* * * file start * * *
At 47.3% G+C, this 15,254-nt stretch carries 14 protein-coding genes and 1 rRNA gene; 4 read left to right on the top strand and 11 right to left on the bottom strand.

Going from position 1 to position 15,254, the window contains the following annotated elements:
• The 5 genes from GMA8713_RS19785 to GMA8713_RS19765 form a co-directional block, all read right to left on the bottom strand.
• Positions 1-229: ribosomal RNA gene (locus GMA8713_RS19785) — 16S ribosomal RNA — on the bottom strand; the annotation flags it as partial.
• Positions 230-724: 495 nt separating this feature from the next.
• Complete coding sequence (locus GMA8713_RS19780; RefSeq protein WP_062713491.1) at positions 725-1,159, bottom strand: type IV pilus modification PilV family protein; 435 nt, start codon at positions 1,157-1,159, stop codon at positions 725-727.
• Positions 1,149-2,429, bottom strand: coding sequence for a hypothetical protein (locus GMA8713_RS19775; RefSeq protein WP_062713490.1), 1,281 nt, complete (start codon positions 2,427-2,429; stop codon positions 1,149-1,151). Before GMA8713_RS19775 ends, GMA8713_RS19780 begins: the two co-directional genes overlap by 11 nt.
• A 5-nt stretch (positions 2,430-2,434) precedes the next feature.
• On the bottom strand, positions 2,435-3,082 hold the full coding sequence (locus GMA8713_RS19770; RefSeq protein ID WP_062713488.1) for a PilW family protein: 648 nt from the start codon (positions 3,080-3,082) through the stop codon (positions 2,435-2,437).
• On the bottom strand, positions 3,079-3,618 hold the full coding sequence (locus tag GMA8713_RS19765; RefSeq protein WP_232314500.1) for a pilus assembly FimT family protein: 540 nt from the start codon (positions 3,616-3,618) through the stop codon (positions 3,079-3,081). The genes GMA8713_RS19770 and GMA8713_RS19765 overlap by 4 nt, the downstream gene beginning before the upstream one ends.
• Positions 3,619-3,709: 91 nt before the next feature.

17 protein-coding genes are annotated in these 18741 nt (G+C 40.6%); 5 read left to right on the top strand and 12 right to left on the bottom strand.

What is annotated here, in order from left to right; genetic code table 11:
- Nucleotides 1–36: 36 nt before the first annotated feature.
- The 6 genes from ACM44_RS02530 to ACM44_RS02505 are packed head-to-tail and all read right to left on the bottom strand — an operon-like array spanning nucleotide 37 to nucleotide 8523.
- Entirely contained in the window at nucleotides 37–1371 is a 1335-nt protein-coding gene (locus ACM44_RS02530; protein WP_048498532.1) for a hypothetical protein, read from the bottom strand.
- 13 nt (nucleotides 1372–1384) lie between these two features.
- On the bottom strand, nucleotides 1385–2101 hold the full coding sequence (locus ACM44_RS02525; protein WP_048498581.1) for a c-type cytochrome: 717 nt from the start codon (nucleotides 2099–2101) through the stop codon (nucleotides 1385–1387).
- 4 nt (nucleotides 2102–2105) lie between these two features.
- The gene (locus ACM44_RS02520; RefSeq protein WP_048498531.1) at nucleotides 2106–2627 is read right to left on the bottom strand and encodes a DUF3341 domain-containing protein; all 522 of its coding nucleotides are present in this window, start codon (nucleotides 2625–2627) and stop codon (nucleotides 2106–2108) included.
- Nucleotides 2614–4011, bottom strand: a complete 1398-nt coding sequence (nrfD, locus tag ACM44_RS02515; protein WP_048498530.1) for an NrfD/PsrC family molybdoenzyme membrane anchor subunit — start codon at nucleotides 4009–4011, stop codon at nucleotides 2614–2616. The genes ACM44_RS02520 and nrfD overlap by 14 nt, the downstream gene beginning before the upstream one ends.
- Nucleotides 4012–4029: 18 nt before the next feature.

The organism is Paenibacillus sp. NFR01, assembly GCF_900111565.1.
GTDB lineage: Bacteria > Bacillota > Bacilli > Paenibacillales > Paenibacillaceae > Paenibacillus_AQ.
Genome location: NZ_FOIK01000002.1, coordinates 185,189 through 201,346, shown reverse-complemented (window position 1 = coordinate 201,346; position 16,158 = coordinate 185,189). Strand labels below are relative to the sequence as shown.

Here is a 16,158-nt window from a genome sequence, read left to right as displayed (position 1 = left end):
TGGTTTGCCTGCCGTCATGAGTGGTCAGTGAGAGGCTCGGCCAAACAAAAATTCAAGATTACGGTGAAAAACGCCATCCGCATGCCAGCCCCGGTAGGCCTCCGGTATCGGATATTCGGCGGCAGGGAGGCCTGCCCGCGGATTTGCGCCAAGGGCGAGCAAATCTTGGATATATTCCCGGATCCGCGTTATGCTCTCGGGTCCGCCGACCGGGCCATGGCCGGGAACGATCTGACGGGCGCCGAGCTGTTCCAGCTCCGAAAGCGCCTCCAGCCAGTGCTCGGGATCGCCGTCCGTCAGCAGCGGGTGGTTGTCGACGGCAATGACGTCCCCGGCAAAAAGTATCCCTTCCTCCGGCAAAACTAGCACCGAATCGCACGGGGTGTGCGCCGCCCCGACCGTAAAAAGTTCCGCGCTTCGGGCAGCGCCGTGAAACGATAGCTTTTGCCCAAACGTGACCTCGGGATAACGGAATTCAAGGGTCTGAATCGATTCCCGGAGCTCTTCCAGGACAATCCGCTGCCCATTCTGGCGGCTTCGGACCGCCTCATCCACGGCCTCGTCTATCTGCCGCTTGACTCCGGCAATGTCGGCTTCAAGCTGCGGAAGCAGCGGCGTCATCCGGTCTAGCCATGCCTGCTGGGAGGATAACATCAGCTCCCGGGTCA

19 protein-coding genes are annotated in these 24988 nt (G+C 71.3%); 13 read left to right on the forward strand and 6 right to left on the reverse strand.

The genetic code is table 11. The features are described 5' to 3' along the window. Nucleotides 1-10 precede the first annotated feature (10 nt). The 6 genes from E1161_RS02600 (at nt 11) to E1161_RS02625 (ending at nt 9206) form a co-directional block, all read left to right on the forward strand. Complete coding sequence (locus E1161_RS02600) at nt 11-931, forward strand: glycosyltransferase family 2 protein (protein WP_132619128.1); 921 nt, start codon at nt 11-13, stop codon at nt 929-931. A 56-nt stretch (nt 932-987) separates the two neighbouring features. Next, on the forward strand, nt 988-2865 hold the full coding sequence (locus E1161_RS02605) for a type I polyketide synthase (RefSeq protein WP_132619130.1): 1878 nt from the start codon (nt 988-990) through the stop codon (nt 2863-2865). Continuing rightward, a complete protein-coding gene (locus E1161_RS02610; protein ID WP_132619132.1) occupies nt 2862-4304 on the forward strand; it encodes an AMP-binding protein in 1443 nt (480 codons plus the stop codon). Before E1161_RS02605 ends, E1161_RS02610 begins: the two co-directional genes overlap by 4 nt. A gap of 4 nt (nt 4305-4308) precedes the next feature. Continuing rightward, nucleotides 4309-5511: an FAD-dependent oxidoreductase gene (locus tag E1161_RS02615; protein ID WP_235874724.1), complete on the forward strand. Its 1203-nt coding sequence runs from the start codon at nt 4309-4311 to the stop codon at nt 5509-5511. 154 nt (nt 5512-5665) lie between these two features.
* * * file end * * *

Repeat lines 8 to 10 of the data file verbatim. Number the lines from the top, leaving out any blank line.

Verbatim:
• A 5-nt stretch (positions 2,430-2,434) precedes the next feature.
• On the bottom strand, positions 2,435-3,082 hold the full coding sequence (locus GMA8713_RS19770; RefSeq protein ID WP_062713488.1) for a PilW family protein: 648 nt from the start codon (positions 3,080-3,082) through the stop codon (positions 2,435-2,437).
• On the bottom strand, positions 3,079-3,618 hold the full coding sequence (locus tag GMA8713_RS19765; RefSeq protein WP_232314500.1) for a pilus assembly FimT family protein: 540 nt from the start codon (positions 3,616-3,618) through the stop codon (positions 3,079-3,081). The genes GMA8713_RS19770 and GMA8713_RS19765 overlap by 4 nt, the downstream gene beginning before the upstream one ends.